Leading on from the previous post, these two prime examples of the form are both beautifully made and deeply, wrongly disturbing.
The last shot of this one has stayed with me for a very long time. Lazy critics will call this Burtonesque, but I think it’s a lot darker-hearted than that. Burton always goes for the happy ending. There’s none of that in this.
I remember watching Harpya as part of a late night animation season on Channel Four years ago, and being so freaked out by it that it gave me bad dreams for weeks. Even now, I have no intention of watching it again. But I thought you might appreciate it, my brave Readership.
A quicky from Nick Scott, super 8 film-maker extraordinare:
This could be appallingly premature given that I haven’t actually seen the film myself (!) but tomorrow night, at the same time as the straight8 films screen in Cannes, they are also posting them on-line for a hour at 9pm UK time. I made one of them, called ‘Visions of Jack’, and this will be the first time that anyone, including the filmmakers, has seen them.
Twelve of the films that the Straight 8 judging panel consider the best of the bunch are screened in a tent on the Croisette every year. It’s the prime goal for all Straight8ers, and I’m chuffed to bits for Nick, especially as he wasn’t planning on doing a film this year!
The link, if you fancy checking out innovative low budget film-making at it’s rawest and most exciting, is HERE.
Sadly, Nick can’t be there, but I’m issuing a shout out to the Friends of X&HT who are there and waving the banner high for low-budget British film-making. Brownlie, Aitken, Coppack and Booth, go forth and spread the word!
Meanwhile, the wait continues for the other Straight8ers who haven’t heard about potential screenings yet. Nervous? Moi? I didn’t need these fingernails, anyway…
A sunny Friday afternoon in Cambridge. Thinking Girl’s Crumpet Clive and I are in town for the Super 8 festival, where for reasons that remain pleasingly unclear, Code Grey is in competition.
Always up for a party if nothing else, we’ve met up with Doco Domsy and set ourselves up with booze and grub. It’s the perfect afternoon for slightly beery chat about films and film-making, and the three of us indulge fully. At the back of my mind, the thought that there is a Q&A at the end of our screening that I maybe should not be head-dribblingly drunk for raises a tentative hand before getting shouted down. I’m far more eloquent after three pints or so. I’m a goddamn raconteur after five.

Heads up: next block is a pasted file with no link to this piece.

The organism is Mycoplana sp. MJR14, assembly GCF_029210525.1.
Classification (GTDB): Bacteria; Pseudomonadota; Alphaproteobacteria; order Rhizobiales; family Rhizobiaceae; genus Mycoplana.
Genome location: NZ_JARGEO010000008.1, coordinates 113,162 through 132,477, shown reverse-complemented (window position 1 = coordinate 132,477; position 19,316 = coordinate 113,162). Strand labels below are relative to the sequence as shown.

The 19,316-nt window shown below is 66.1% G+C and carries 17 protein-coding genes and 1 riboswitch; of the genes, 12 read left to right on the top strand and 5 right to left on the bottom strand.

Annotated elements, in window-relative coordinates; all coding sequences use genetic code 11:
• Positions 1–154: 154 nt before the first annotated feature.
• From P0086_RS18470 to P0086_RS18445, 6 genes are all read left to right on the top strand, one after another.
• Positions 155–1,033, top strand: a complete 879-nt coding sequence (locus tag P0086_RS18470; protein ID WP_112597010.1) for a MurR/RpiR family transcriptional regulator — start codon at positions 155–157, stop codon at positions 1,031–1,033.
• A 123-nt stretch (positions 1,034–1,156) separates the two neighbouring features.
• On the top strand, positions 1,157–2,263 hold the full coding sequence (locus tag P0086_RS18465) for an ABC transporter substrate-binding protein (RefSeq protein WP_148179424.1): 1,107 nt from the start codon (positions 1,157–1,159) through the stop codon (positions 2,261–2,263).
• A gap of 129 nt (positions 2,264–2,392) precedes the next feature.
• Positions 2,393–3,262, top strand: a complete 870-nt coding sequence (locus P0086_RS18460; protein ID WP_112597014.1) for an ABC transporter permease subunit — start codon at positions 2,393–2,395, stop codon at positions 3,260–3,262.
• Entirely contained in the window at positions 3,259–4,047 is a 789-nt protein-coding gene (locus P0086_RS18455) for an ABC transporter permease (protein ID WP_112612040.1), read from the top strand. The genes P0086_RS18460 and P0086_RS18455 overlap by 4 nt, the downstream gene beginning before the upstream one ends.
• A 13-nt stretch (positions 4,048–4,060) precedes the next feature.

We wander through Cambridge, Dom taking photos for an imaginary press kit. I feel a little bit like a rock star, and a lot like a drunken twat. I can’t really give the camera love, but I do a mean growl. Which’ll do, apparently.
One last beer by the Cam, and I start to get the giggles. And I don’t feel drunk at all. Just nervous. But ready. This isn’t like a Straight 8 screening. I know exactly what’s being presented. There’s no fall back now. This is a film that’s had some hard work and a lot of heart and soul poured into it. It’s grown up now, and it’s ready to strut like a player.
I poke my head into the screening room a half-hour beforehand to announce my presence (resisting the urge to bellow “L’auteur est arrive” – alright, it was six pints by now) to be greeted by Simon, one of the organisers, who was so pleased to see me that he did a little dance. More people should do that. I might have to insist on it.
The room fills, and we settle in for the programme. Fifteen films, a strong European presence, and a fearsome sense of the quirky and surreal. Code Grey feels positively mainstream amongst the art pieces, documentaries and animation on display. We’re just a dumb little shuck and jive show with a neat little idea at it’s heart. We’re on last, and don’t quite get the reaction I was hoping for. Chuckles rather than belly laughs. That’s the problem if you make a comedy. There’s no such thing as an appreciative silence.
After the films, the Q&As. It’s a room full of directors, and they’re all erudite, amusing and interesting. I, on the other hand, have had six pints and am a twitchy mess. I gabble through my questions, pointing out Clive and trying to namecheck everyone, trying to crack a few funnies, and doing the one thing I really didn’t want to which was to out myself as a colourist. I don’t like to talk about the day job when I’m being a film-maker. Especially as I knew at least one person afterwards would make the joke about a colourist making a black and white film.